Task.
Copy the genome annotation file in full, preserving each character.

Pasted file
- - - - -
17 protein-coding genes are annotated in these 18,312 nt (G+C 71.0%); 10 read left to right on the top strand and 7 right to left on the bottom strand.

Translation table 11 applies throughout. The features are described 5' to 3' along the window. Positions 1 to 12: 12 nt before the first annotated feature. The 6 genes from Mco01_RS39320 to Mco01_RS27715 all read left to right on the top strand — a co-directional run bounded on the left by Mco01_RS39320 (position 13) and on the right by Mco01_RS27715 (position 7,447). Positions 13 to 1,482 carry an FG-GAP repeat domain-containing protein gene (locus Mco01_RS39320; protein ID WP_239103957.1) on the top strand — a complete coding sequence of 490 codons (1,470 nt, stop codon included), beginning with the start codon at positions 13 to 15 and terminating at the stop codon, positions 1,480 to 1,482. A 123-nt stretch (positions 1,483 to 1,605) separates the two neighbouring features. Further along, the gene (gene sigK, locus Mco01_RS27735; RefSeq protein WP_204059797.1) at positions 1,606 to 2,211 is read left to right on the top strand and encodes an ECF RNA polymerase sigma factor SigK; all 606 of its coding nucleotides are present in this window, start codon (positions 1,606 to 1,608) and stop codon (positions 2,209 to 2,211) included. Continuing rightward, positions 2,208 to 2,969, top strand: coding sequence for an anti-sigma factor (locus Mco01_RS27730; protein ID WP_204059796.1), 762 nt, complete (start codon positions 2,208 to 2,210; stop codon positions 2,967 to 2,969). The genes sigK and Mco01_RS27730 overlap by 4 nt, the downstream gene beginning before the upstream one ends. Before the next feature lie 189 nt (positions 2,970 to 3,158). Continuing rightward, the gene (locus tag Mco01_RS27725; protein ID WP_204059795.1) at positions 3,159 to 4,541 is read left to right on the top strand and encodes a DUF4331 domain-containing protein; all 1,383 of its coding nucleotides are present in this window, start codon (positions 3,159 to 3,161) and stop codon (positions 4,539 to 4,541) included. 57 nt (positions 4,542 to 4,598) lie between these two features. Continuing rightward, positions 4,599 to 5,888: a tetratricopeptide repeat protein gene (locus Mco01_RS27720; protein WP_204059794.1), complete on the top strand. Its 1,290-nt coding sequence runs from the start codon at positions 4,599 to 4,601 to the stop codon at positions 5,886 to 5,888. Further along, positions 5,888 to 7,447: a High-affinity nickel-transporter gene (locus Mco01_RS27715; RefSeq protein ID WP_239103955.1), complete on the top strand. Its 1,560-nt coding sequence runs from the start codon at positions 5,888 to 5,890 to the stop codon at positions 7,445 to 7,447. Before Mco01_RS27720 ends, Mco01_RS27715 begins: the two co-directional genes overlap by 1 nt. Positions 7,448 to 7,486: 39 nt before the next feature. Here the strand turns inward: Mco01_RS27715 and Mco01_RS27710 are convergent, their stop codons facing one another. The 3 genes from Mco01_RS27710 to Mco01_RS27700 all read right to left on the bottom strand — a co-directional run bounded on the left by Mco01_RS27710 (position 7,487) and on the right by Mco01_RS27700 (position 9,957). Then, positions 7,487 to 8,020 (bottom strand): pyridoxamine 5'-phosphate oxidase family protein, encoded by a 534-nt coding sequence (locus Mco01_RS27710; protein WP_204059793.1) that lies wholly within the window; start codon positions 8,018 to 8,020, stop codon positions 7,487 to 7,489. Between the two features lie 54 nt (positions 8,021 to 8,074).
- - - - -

17 protein-coding genes are annotated in these 18,312 nt (G+C 71.0%); 10 read left to right on the top strand and 7 right to left on the bottom strand.

Translation table 11 applies throughout. The features are described 5' to 3' along the window. Positions 1 to 12: 12 nt before the first annotated feature. The 6 genes from Mco01_RS39320 to Mco01_RS27715 all read left to right on the top strand — a co-directional run bounded on the left by Mco01_RS39320 (position 13) and on the right by Mco01_RS27715 (position 7,447). Positions 13 to 1,482 carry an FG-GAP repeat domain-containing protein gene (locus Mco01_RS39320; protein ID WP_239103957.1) on the top strand — a complete coding sequence of 490 codons (1,470 nt, stop codon included), beginning with the start codon at positions 13 to 15 and terminating at the stop codon, positions 1,480 to 1,482. A 123-nt stretch (positions 1,483 to 1,605) separates the two neighbouring features. Further along, the gene (gene sigK, locus Mco01_RS27735; RefSeq protein WP_204059797.1) at positions 1,606 to 2,211 is read left to right on the top strand and encodes an ECF RNA polymerase sigma factor SigK; all 606 of its coding nucleotides are present in this window, start codon (positions 1,606 to 1,608) and stop codon (positions 2,209 to 2,211) included. Continuing rightward, positions 2,208 to 2,969, top strand: coding sequence for an anti-sigma factor (locus Mco01_RS27730; protein ID WP_204059796.1), 762 nt, complete (start codon positions 2,208 to 2,210; stop codon positions 2,967 to 2,969). The genes sigK and Mco01_RS27730 overlap by 4 nt, the downstream gene beginning before the upstream one ends. Before the next feature lie 189 nt (positions 2,970 to 3,158). Continuing rightward, the gene (locus tag Mco01_RS27725; protein ID WP_204059795.1) at positions 3,159 to 4,541 is read left to right on the top strand and encodes a DUF4331 domain-containing protein; all 1,383 of its coding nucleotides are present in this window, start codon (positions 3,159 to 3,161) and stop codon (positions 4,539 to 4,541) included. 57 nt (positions 4,542 to 4,598) lie between these two features. Continuing rightward, positions 4,599 to 5,888: a tetratricopeptide repeat protein gene (locus Mco01_RS27720; protein WP_204059794.1), complete on the top strand. Its 1,290-nt coding sequence runs from the start codon at positions 4,599 to 4,601 to the stop codon at positions 5,886 to 5,888. Further along, positions 5,888 to 7,447: a High-affinity nickel-transporter gene (locus Mco01_RS27715; RefSeq protein ID WP_239103955.1), complete on the top strand. Its 1,560-nt coding sequence runs from the start codon at positions 5,888 to 5,890 to the stop codon at positions 7,445 to 7,447. Before Mco01_RS27720 ends, Mco01_RS27715 begins: the two co-directional genes overlap by 1 nt. Positions 7,448 to 7,486: 39 nt before the next feature. Here the strand turns inward: Mco01_RS27715 and Mco01_RS27710 are convergent, their stop codons facing one another. The 3 genes from Mco01_RS27710 to Mco01_RS27700 all read right to left on the bottom strand — a co-directional run bounded on the left by Mco01_RS27710 (position 7,487) and on the right by Mco01_RS27700 (position 9,957). Then, positions 7,487 to 8,020 (bottom strand): pyridoxamine 5'-phosphate oxidase family protein, encoded by a 534-nt coding sequence (locus Mco01_RS27710; protein WP_204059793.1) that lies wholly within the window; start codon positions 8,018 to 8,020, stop codon positions 7,487 to 7,489. Between the two features lie 54 nt (positions 8,021 to 8,074).